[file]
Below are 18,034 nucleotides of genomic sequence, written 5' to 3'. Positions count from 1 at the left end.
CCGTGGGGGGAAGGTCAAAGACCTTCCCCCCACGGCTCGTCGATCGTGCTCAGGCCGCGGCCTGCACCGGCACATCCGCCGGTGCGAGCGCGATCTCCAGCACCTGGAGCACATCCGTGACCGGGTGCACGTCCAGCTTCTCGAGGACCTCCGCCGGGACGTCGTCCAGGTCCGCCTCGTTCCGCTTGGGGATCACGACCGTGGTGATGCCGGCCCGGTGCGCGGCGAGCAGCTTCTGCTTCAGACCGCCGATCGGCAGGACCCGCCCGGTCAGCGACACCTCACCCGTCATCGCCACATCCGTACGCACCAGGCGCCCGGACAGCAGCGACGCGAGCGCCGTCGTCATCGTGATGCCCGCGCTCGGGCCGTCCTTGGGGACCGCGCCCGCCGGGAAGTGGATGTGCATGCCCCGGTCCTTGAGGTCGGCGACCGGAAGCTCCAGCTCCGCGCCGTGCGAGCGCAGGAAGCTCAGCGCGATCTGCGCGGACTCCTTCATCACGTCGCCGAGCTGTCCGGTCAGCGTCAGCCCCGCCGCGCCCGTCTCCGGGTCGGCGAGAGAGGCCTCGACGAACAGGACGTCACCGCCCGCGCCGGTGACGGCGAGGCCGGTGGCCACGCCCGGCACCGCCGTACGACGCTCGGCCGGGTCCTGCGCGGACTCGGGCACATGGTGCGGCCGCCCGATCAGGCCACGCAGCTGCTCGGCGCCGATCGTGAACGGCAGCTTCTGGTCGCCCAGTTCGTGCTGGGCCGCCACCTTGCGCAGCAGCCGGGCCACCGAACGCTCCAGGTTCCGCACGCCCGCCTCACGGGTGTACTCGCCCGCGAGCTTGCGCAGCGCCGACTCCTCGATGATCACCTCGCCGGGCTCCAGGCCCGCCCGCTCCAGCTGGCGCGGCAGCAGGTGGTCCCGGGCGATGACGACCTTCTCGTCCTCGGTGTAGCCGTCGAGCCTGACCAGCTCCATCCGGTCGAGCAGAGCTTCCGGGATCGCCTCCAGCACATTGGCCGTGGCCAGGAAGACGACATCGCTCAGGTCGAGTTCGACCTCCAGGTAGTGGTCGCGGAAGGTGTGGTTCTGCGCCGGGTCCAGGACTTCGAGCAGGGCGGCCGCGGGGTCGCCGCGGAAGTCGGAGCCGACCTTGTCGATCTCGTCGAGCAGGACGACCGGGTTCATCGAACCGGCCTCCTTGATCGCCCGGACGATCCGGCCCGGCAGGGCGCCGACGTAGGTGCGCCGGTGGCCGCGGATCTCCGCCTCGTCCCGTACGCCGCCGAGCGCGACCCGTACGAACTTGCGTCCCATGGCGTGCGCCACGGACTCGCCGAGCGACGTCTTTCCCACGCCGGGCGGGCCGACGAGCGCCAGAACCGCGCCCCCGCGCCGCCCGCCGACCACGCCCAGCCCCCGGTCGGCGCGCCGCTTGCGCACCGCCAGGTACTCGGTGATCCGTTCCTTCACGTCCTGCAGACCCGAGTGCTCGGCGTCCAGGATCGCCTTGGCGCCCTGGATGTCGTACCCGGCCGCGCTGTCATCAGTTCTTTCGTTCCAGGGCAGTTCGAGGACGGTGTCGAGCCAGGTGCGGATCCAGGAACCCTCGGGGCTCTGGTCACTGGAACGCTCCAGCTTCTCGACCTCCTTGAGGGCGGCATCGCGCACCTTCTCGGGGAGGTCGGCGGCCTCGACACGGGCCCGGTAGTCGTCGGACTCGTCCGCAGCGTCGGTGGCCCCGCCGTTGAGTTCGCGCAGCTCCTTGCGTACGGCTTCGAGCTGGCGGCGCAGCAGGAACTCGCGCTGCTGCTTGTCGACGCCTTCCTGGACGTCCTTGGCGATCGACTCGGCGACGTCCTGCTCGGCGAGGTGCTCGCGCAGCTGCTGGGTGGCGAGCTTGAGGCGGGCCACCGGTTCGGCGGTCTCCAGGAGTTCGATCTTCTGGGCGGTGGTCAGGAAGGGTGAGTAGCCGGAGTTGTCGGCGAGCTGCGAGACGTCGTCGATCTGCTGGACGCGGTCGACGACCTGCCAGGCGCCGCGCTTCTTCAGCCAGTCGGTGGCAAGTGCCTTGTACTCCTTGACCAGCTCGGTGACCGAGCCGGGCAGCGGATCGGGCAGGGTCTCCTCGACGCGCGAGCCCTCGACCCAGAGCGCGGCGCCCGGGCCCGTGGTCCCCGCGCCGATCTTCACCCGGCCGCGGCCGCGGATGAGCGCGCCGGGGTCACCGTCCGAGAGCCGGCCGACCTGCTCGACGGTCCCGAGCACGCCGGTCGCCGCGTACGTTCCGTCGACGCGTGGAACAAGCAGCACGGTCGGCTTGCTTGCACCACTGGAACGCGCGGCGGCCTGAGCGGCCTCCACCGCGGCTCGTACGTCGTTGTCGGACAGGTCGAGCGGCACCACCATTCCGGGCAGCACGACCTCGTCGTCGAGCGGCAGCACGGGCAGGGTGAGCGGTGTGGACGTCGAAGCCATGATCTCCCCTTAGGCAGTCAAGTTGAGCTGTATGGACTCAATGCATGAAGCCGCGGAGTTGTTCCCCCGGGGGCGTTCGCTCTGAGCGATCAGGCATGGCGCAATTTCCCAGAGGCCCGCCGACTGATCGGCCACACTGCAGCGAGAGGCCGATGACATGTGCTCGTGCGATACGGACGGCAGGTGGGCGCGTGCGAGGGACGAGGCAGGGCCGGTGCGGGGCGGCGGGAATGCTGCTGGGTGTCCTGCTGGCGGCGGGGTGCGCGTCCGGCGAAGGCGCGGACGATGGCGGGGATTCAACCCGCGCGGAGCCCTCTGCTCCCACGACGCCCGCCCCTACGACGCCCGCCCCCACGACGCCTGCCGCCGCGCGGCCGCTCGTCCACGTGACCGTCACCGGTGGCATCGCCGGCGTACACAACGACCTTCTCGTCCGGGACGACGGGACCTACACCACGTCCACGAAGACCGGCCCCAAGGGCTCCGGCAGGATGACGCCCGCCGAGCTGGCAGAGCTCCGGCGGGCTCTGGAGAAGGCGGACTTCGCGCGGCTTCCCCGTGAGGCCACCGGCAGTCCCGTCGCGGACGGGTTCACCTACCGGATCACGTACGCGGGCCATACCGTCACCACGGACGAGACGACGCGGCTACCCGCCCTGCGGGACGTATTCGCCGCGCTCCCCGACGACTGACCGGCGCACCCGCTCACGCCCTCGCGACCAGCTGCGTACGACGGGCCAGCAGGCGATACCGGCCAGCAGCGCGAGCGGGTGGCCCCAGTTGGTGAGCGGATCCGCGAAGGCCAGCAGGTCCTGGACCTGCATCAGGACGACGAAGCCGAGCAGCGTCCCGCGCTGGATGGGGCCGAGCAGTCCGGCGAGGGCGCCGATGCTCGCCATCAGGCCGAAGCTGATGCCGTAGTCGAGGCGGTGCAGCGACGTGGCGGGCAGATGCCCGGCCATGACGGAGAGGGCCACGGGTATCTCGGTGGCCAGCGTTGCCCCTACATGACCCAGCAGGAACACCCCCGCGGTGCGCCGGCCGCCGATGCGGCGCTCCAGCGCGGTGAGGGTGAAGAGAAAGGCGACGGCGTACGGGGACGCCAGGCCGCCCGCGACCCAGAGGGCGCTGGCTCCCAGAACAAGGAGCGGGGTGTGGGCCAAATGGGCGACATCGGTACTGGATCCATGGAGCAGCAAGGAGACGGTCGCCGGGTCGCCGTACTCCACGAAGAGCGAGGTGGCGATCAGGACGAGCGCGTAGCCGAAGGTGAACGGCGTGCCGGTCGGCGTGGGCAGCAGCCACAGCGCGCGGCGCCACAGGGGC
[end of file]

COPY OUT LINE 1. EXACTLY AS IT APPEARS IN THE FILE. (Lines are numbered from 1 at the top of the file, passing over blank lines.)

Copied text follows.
Below are 18,034 nucleotides of genomic sequence, written 5' to 3'. Positions count from 1 at the left end.